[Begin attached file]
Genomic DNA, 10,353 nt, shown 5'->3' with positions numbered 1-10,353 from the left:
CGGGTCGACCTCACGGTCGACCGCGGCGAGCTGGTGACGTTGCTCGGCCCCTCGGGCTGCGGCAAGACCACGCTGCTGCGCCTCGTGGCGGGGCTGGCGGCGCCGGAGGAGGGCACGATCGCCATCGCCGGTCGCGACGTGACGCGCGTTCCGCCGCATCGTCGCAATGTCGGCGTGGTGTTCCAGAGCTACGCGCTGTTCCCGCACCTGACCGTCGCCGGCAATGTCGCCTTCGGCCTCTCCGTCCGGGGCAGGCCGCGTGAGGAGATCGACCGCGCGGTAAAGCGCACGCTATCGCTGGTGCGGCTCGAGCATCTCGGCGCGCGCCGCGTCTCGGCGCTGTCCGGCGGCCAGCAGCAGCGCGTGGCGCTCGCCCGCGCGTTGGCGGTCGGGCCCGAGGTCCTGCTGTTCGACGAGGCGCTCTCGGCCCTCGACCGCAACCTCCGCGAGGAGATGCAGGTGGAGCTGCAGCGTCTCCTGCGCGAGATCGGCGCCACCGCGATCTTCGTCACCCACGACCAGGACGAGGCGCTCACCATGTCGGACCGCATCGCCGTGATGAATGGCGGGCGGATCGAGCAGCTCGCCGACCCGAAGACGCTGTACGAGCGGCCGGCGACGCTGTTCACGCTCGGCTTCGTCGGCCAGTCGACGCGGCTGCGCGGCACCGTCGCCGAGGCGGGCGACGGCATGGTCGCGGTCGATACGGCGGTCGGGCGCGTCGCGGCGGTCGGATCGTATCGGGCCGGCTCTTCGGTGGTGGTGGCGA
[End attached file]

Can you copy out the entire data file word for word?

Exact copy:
Genomic DNA, 10,353 nt, shown 5'->3' with positions numbered 1-10,353 from the left:
CGGGTCGACCTCACGGTCGACCGCGGCGAGCTGGTGACGTTGCTCGGCCCCTCGGGCTGCGGCAAGACCACGCTGCTGCGCCTCGTGGCGGGGCTGGCGGCGCCGGAGGAGGGCACGATCGCCATCGCCGGTCGCGACGTGACGCGCGTTCCGCCGCATCGTCGCAATGTCGGCGTGGTGTTCCAGAGCTACGCGCTGTTCCCGCACCTGACCGTCGCCGGCAATGTCGCCTTCGGCCTCTCCGTCCGGGGCAGGCCGCGTGAGGAGATCGACCGCGCGGTAAAGCGCACGCTATCGCTGGTGCGGCTCGAGCATCTCGGCGCGCGCCGCGTCTCGGCGCTGTCCGGCGGCCAGCAGCAGCGCGTGGCGCTCGCCCGCGCGTTGGCGGTCGGGCCCGAGGTCCTGCTGTTCGACGAGGCGCTCTCGGCCCTCGACCGCAACCTCCGCGAGGAGATGCAGGTGGAGCTGCAGCGTCTCCTGCGCGAGATCGGCGCCACCGCGATCTTCGTCACCCACGACCAGGACGAGGCGCTCACCATGTCGGACCGCATCGCCGTGATGAATGGCGGGCGGATCGAGCAGCTCGCCGACCCGAAGACGCTGTACGAGCGGCCGGCGACGCTGTTCACGCTCGGCTTCGTCGGCCAGTCGACGCGGCTGCGCGGCACCGTCGCCGAGGCGGGCGACGGCATGGTCGCGGTCGATACGGCGGTCGGGCGCGTCGCGGCGGTCGGATCGTATCGGGCCGGCTCTTCGGTGGTGGTGGCGA